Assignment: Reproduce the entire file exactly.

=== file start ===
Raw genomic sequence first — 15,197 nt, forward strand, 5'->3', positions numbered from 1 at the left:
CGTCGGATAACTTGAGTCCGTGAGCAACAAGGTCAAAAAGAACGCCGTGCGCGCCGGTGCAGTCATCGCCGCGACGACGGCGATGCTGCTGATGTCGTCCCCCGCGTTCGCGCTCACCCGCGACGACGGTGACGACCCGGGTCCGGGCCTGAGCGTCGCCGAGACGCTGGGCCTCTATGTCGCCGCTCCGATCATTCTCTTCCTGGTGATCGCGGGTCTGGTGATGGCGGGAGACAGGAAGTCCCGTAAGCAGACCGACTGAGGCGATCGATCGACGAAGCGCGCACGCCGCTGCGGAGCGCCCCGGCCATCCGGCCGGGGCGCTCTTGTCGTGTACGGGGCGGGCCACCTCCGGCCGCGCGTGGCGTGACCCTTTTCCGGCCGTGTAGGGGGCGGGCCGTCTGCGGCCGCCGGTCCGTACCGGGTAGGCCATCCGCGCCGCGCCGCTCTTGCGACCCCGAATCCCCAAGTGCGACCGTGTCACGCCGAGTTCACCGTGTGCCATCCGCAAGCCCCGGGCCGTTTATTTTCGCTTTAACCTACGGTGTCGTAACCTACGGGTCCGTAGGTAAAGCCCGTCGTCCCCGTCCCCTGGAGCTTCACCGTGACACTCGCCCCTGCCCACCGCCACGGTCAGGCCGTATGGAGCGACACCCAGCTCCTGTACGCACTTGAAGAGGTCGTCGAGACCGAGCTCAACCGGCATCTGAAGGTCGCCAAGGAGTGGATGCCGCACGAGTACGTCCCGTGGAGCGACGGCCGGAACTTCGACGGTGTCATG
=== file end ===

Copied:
Raw genomic sequence first — 15,197 nt, forward strand, 5'->3', positions numbered from 1 at the left:
CGTCGGATAACTTGAGTCCGTGAGCAACAAGGTCAAAAAGAACGCCGTGCGCGCCGGTGCAGTCATCGCCGCGACGACGGCGATGCTGCTGATGTCGTCCCCCGCGTTCGCGCTCACCCGCGACGACGGTGACGACCCGGGTCCGGGCCTGAGCGTCGCCGAGACGCTGGGCCTCTATGTCGCCGCTCCGATCATTCTCTTCCTGGTGATCGCGGGTCTGGTGATGGCGGGAGACAGGAAGTCCCGTAAGCAGACCGACTGAGGCGATCGATCGACGAAGCGCGCACGCCGCTGCGGAGCGCCCCGGCCATCCGGCCGGGGCGCTCTTGTCGTGTACGGGGCGGGCCACCTCCGGCCGCGCGTGGCGTGACCCTTTTCCGGCCGTGTAGGGGGCGGGCCGTCTGCGGCCGCCGGTCCGTACCGGGTAGGCCATCCGCGCCGCGCCGCTCTTGCGACCCCGAATCCCCAAGTGCGACCGTGTCACGCCGAGTTCACCGTGTGCCATCCGCAAGCCCCGGGCCGTTTATTTTCGCTTTAACCTACGGTGTCGTAACCTACGGGTCCGTAGGTAAAGCCCGTCGTCCCCGTCCCCTGGAGCTTCACCGTGACACTCGCCCCTGCCCACCGCCACGGTCAGGCCGTATGGAGCGACACCCAGCTCCTGTACGCACTTGAAGAGGTCGTCGAGACCGAGCTCAACCGGCATCTGAAGGTCGCCAAGGAGTGGATGCCGCACGAGTACGTCCCGTGGAGCGACGGCCGGAACTTCGACGGTGTCATG